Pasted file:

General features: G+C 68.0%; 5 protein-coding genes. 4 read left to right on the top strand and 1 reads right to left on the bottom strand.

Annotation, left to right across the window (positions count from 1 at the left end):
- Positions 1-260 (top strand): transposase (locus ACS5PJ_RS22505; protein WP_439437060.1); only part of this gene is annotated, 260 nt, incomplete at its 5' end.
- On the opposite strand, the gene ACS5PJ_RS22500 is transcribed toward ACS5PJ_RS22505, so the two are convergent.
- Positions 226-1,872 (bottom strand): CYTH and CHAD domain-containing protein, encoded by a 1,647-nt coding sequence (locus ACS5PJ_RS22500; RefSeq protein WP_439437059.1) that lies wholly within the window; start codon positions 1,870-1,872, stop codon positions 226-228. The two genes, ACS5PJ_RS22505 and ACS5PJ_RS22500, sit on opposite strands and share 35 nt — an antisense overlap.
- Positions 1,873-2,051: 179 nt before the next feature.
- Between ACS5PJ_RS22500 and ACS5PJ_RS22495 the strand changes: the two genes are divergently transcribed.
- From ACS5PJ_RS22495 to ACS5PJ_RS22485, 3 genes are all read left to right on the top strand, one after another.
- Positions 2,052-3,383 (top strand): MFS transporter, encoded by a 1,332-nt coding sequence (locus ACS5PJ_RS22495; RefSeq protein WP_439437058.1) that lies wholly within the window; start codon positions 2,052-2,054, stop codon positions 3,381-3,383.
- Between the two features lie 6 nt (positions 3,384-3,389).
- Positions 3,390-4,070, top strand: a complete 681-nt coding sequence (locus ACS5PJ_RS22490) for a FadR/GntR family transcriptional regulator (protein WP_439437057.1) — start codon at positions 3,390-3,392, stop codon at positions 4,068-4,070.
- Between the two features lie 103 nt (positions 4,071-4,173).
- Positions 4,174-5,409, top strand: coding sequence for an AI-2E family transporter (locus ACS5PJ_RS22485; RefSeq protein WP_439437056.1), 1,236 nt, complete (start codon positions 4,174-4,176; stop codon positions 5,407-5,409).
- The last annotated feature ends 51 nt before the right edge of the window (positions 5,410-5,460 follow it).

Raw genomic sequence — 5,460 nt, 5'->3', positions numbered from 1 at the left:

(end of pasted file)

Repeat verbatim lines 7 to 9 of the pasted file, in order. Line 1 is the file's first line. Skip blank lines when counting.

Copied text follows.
- Between ACS5PJ_RS22500 and ACS5PJ_RS22495 the strand changes: the two genes are divergently transcribed.
- From ACS5PJ_RS22495 to ACS5PJ_RS22485, 3 genes are all read left to right on the top strand, one after another.
- Positions 2,052-3,383 (top strand): MFS transporter, encoded by a 1,332-nt coding sequence (locus ACS5PJ_RS22495; RefSeq protein WP_439437058.1) that lies wholly within the window; start codon positions 2,052-2,054, stop codon positions 3,381-3,383.